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South Africans willingly sacrificing human rights to Covid lockdown: poll

Research shows that 78% of the public are willing to sacrifice their human rights if it helps to control the spread of Covid-19.
Research shows that 78% of the public are willing to sacrifice their human rights if it helps to control the spread of Covid-19.
Image: SUNDAY TIMES/ ALAISTER RUSSELL

A vast majority of South Africans approve of President Cyril Ramaphosa's handling of the Covid-19 pandemic, despite growing hunger, loss of human rights and anxiety.

This is according to an online multilingual Covid-19 Democracy Survey by the University of Johannesburg (UJ) and the Human Sciences Research Council (HSRC) conducted in April and May.

Ramaphosa's performance was rated as either very good or good by 84% of South Africans for the period April 13-May 11. His score was highest between April 27-May 11, coming in at 89%.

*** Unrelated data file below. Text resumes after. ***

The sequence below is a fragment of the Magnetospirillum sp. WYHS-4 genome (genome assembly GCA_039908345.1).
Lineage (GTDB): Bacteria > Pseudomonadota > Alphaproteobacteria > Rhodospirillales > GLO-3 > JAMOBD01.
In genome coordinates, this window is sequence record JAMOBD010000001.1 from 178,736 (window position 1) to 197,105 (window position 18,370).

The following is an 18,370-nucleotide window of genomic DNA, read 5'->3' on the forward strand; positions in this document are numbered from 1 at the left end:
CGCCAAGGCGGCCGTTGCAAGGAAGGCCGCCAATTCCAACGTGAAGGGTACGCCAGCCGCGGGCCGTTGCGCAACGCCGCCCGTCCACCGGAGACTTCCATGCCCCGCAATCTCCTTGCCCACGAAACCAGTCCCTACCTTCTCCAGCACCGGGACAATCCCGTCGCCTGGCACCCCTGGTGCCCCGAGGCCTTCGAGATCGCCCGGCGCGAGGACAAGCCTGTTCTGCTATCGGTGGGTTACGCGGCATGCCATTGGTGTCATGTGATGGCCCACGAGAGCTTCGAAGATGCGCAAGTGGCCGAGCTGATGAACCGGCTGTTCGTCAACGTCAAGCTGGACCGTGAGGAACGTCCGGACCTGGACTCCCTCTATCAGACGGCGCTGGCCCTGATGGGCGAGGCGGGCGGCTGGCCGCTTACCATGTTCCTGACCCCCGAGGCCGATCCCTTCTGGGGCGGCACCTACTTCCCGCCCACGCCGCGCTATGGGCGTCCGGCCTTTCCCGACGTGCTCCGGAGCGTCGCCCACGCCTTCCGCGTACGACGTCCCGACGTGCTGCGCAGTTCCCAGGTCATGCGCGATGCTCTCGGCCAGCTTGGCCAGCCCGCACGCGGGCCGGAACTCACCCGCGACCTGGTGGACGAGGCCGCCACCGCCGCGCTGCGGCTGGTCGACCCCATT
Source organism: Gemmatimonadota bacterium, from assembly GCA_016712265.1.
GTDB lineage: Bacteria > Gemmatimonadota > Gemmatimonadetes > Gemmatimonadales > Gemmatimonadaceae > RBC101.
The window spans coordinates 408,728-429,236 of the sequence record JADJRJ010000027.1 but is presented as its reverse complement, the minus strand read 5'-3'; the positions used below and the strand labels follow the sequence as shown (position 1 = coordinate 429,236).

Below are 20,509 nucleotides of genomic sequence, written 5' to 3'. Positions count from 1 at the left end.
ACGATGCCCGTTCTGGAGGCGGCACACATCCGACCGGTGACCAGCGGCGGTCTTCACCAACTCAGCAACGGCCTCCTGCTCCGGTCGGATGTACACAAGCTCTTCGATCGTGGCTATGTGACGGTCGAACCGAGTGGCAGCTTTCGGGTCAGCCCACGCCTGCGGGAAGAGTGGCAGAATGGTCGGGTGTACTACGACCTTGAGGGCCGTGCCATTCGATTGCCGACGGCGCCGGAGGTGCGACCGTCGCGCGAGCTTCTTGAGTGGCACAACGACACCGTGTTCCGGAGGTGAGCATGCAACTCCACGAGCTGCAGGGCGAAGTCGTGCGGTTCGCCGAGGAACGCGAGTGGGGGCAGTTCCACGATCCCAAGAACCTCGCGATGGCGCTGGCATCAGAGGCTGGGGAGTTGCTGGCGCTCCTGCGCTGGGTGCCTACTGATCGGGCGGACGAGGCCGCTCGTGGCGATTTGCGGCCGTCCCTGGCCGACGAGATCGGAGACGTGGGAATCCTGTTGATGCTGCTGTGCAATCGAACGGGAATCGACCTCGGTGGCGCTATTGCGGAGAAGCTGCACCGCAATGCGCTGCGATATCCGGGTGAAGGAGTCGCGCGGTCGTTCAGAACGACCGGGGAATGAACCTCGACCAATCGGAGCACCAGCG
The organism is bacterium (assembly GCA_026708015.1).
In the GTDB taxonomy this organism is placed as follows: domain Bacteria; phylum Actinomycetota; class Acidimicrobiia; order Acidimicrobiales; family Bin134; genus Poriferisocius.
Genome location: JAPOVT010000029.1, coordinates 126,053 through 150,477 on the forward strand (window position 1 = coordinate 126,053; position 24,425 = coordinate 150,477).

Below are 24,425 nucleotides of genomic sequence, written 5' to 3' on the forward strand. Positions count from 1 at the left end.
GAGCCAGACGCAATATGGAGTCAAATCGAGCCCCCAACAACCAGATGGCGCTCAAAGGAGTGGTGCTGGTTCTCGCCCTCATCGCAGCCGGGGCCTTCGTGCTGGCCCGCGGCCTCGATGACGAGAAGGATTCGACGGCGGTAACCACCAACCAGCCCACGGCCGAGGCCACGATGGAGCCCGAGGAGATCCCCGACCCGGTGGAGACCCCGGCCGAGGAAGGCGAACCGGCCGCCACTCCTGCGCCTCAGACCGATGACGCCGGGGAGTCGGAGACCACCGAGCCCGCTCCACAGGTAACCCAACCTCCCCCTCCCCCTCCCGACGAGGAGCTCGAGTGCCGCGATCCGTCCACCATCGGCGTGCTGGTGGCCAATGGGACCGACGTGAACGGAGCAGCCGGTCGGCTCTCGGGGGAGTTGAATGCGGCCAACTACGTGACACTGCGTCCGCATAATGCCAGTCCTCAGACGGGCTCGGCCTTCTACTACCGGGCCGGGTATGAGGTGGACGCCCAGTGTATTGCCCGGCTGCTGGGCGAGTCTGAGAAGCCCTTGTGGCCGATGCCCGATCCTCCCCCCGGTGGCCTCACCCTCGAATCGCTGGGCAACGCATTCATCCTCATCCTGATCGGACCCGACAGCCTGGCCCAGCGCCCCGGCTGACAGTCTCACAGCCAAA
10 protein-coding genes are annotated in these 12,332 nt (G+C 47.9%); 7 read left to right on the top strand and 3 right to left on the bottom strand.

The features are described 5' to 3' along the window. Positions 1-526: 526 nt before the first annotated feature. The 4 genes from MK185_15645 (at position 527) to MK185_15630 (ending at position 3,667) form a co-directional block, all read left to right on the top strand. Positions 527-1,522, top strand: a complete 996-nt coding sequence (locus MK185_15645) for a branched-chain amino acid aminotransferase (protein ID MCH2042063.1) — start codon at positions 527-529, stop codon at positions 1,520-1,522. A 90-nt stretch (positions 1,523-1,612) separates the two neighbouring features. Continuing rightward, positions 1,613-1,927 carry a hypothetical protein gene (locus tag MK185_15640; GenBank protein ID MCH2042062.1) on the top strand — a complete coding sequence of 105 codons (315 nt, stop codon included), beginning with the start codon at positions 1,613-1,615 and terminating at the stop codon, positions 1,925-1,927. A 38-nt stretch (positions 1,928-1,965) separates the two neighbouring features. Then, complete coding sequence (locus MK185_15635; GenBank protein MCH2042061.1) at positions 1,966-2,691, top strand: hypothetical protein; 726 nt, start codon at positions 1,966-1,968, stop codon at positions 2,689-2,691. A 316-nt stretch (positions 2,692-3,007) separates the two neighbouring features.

Three quarters (78%) of the public are willing to sacrifice their human rights if it helps to control the spread of the virus, the research shows.

Hunger has been increasing during lockdown: In the first phase of the survey (between April 13-18) 33% of the public reported going to bed hungry, and by phase 3 (April 27-May 13) this had increased to 43%.

Sixty percent of South Africans are frequently stressed and 46% are scared. About a third (33%) are depressed. As a benchmark, depression has been clinically measured at between 18% and 27% in less unusual times, so it is likely that there has been an appreciable increase, the survey authors state.

Fifty-three percent of those surveyed are concerned that “the worst is yet to come” with coronavirus infections in South Africa.

This is a developing story.


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